If you force corporations to build with lower profit margins, why would THEY stay in Canada if there's an alternative? We have already seen companies packing up their businesses and moving to countries with chances for bigger profits.
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Old 02-11-2024, 11:01 AM
 
Location: North Idaho
32,638 posts, read 48,005,355 times
Reputation: 78400
Profit margin in building houses is not huge. The reason that the cost of new housing can not come down is because the materials to build the houses and the labor to build the houses is expensive.

The guy who cuts down the trees wants to be paid a living wage. The guy who trucks the trees to the lumber mill wants to be paid a living wage, the mill worker wants to be paid a living wage. The guy who nails the boards together to build the house wants to be paid a living wage. The same for all the nails and plumbing and roofing and concrete. The people who make it want to be paid a living wage and the people who put it all together want to be paid a living wage. If you restrict their wages to peanuts to get the cost of building a house down, they won't produce the goods for cheap. They stop working and then there are no goods at all, No nails, no asphalt shingles, no nothing.

The only way to get the cost of housing sown is to figure out some way to make houses out of recycled milk cartons that are blown into shape by a machine, on site, so they don't have to be trucked in. Until something like that happens, it will continue to be really expensive to build a new house. Even the little small houses are really expensive to build. No one wants to build houses at a great financial loss to everyone involved in the process, so that is never going to happen.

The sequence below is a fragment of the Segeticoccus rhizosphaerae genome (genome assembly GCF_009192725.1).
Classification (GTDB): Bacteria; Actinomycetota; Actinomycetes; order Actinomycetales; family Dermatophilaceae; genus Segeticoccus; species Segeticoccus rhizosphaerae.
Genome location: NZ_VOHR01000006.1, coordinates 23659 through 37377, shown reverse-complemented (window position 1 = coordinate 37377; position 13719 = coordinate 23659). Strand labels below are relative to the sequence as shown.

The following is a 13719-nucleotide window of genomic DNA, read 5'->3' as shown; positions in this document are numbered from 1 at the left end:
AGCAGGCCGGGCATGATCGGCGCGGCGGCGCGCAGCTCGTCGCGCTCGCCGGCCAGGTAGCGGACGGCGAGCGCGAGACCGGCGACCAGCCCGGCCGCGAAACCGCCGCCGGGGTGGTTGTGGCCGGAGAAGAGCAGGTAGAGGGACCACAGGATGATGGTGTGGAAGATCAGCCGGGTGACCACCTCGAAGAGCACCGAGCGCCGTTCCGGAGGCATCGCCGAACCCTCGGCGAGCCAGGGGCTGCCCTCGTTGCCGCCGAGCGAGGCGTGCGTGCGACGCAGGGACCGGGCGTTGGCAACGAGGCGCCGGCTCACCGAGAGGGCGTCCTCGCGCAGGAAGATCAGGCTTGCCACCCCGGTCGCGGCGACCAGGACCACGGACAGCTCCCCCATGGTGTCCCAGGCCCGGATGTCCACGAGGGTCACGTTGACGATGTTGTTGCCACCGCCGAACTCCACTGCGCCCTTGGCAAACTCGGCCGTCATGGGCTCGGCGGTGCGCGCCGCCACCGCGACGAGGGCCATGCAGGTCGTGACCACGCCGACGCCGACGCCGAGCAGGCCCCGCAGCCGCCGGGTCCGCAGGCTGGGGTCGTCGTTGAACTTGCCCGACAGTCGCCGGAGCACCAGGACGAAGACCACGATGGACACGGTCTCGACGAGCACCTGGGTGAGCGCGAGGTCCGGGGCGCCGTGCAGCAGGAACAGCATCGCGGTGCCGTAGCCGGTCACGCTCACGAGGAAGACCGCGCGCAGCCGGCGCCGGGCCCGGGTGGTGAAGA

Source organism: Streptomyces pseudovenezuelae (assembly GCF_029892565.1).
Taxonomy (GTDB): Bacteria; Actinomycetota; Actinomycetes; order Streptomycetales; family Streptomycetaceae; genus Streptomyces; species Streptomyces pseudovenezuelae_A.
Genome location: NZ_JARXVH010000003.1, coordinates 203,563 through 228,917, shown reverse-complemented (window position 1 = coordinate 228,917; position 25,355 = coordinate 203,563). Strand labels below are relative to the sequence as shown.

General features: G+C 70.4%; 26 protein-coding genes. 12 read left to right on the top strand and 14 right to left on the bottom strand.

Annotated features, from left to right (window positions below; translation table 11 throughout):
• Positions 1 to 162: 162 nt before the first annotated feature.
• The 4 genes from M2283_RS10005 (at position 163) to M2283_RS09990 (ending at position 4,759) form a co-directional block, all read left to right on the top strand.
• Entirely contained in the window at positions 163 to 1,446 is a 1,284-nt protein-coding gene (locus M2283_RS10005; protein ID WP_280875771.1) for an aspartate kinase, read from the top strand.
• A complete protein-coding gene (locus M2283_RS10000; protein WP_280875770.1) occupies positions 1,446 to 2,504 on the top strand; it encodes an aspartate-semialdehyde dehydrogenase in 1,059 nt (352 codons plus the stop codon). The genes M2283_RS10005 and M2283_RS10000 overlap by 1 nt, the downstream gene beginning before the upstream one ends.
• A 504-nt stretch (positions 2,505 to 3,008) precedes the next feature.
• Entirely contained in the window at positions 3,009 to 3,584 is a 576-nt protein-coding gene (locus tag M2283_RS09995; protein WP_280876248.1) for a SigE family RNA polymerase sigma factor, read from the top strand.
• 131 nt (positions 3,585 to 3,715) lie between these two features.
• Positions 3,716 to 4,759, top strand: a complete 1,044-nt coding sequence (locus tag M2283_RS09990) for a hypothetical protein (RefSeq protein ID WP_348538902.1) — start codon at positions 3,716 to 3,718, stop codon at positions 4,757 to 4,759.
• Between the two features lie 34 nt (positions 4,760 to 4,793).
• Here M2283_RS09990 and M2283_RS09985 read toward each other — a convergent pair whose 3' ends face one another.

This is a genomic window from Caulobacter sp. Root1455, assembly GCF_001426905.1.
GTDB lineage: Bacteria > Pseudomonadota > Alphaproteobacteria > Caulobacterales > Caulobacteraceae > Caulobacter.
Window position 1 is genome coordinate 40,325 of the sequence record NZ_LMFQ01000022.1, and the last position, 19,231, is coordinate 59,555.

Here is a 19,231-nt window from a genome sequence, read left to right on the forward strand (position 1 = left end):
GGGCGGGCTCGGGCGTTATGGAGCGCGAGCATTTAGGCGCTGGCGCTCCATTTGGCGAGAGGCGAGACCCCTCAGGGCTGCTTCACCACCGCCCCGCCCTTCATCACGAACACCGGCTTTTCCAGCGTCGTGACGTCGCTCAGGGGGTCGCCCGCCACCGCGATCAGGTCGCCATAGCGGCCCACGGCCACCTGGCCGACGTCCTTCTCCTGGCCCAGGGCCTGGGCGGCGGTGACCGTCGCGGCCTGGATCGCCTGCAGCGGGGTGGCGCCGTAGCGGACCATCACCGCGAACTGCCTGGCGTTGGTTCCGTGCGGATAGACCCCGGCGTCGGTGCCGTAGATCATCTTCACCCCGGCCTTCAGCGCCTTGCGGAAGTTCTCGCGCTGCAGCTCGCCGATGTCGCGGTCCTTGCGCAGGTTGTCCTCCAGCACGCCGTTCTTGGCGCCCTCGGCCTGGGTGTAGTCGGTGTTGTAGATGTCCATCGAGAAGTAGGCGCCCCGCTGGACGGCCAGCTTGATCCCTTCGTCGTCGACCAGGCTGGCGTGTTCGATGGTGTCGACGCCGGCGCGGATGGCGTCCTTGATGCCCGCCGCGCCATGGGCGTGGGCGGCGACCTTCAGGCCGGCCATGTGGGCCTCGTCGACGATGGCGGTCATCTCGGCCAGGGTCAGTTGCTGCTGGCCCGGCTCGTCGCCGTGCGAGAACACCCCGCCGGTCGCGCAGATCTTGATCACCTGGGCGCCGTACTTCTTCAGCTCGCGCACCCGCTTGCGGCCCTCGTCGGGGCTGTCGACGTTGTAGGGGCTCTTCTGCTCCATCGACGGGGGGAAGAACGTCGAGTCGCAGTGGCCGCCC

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Old 02-11-2024, 11:31 AM
 
1,221 posts, read 494,498 times
Reputation: 760
Quote:
Originally Posted by netwit View Post
I'm not saying there's no theoretical benefit - I'm saying there's no money. What are you going to fund these public houses with if not higher taxes?

If you force corporations to build with lower profit margins, why would THEY stay in Canada if there's an alternative? We have already seen companies packing up their businesses and moving to countries with chances for bigger profits.
That's right Netwit, this can't be done to meet the needs of the middle class without raising taxes significantly. It's insane people are even suggesting this.

Also, It's not just the cost of living that would drive a porfessional to the US. That is only part of it. Some professions simply get payed more and often pay less taxes in the US. Corporations would be even more inclined to get out of here if the government raised taxes and started telling them what to do more often. That's just not going to work.



Quote:
If there was public housing available for the middle class, I would move into a unit without a second thought. I would actually agree to a higher rent than I am paying now because over time it will not increase at the same rate of the place I’m in. I wouldn’t have to deal with the insecurity and stress of having a private landlord try and kick me out so they can raise the rent above the legal limit. I may not have a house to sell as an investment, but I would have a long term secure residence for me and my family that I could live in for as long as I want